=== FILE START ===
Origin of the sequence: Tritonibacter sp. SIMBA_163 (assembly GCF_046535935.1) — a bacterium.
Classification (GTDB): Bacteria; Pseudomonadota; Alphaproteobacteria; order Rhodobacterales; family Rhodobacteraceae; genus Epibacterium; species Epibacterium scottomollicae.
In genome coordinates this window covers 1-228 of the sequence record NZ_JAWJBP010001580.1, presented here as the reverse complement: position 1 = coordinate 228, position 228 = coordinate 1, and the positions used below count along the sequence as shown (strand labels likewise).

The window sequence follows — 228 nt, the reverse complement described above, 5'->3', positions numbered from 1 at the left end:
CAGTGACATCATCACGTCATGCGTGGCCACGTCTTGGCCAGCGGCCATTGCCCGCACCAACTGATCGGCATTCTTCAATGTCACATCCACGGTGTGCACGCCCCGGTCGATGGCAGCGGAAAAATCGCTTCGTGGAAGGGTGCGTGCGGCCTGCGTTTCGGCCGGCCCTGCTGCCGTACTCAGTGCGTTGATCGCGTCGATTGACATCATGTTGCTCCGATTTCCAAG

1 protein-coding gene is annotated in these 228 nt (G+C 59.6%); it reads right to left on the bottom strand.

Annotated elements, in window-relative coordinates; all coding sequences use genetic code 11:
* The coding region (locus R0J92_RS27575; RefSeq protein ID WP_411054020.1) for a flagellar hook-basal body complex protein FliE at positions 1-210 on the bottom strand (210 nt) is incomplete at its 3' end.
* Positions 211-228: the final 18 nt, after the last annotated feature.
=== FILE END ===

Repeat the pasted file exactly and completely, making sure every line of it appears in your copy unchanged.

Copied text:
Origin of the sequence: Tritonibacter sp. SIMBA_163 (assembly GCF_046535935.1) — a bacterium.
Classification (GTDB): Bacteria; Pseudomonadota; Alphaproteobacteria; order Rhodobacterales; family Rhodobacteraceae; genus Epibacterium; species Epibacterium scottomollicae.
In genome coordinates this window covers 1-228 of the sequence record NZ_JAWJBP010001580.1, presented here as the reverse complement: position 1 = coordinate 228, position 228 = coordinate 1, and the positions used below count along the sequence as shown (strand labels likewise).

The window sequence follows — 228 nt, the reverse complement described above, 5'->3', positions numbered from 1 at the left end:
CAGTGACATCATCACGTCATGCGTGGCCACGTCTTGGCCAGCGGCCATTGCCCGCACCAACTGATCGGCATTCTTCAATGTCACATCCACGGTGTGCACGCCCCGGTCGATGGCAGCGGAAAAATCGCTTCGTGGAAGGGTGCGTGCGGCCTGCGTTTCGGCCGGCCCTGCTGCCGTACTCAGTGCGTTGATCGCGTCGATTGACATCATGTTGCTCCGATTTCCAAG

1 protein-coding gene is annotated in these 228 nt (G+C 59.6%); it reads right to left on the bottom strand.

Annotated elements, in window-relative coordinates; all coding sequences use genetic code 11:
* The coding region (locus R0J92_RS27575; RefSeq protein ID WP_411054020.1) for a flagellar hook-basal body complex protein FliE at positions 1-210 on the bottom strand (210 nt) is incomplete at its 3' end.
* Positions 211-228: the final 18 nt, after the last annotated feature.